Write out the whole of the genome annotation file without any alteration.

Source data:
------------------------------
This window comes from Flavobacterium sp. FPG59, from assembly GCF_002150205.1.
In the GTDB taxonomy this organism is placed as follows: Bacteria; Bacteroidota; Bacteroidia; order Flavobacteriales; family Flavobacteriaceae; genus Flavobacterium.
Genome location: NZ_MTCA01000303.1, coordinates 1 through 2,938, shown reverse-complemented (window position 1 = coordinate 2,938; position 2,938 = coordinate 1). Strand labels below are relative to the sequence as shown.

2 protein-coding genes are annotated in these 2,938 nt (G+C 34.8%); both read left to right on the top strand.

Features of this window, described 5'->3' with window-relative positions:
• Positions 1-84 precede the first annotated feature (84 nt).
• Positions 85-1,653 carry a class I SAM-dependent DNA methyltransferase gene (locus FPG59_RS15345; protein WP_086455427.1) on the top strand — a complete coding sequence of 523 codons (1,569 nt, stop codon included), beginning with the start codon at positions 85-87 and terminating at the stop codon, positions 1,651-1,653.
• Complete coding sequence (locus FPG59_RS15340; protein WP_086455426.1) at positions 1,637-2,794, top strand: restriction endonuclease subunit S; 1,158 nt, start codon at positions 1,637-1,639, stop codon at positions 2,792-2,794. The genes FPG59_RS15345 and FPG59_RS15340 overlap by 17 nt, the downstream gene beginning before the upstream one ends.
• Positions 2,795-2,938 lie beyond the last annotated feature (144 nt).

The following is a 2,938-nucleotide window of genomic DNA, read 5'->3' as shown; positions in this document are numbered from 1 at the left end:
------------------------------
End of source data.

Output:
This window comes from Flavobacterium sp. FPG59, from assembly GCF_002150205.1.
In the GTDB taxonomy this organism is placed as follows: Bacteria; Bacteroidota; Bacteroidia; order Flavobacteriales; family Flavobacteriaceae; genus Flavobacterium.
Genome location: NZ_MTCA01000303.1, coordinates 1 through 2,938, shown reverse-complemented (window position 1 = coordinate 2,938; position 2,938 = coordinate 1). Strand labels below are relative to the sequence as shown.

2 protein-coding genes are annotated in these 2,938 nt (G+C 34.8%); both read left to right on the top strand.

Features of this window, described 5'->3' with window-relative positions:
• Positions 1-84 precede the first annotated feature (84 nt).
• Positions 85-1,653 carry a class I SAM-dependent DNA methyltransferase gene (locus FPG59_RS15345; protein WP_086455427.1) on the top strand — a complete coding sequence of 523 codons (1,569 nt, stop codon included), beginning with the start codon at positions 85-87 and terminating at the stop codon, positions 1,651-1,653.
• Complete coding sequence (locus FPG59_RS15340; protein WP_086455426.1) at positions 1,637-2,794, top strand: restriction endonuclease subunit S; 1,158 nt, start codon at positions 1,637-1,639, stop codon at positions 2,792-2,794. The genes FPG59_RS15345 and FPG59_RS15340 overlap by 17 nt, the downstream gene beginning before the upstream one ends.
• Positions 2,795-2,938 lie beyond the last annotated feature (144 nt).

The following is a 2,938-nucleotide window of genomic DNA, read 5'->3' as shown; positions in this document are numbered from 1 at the left end: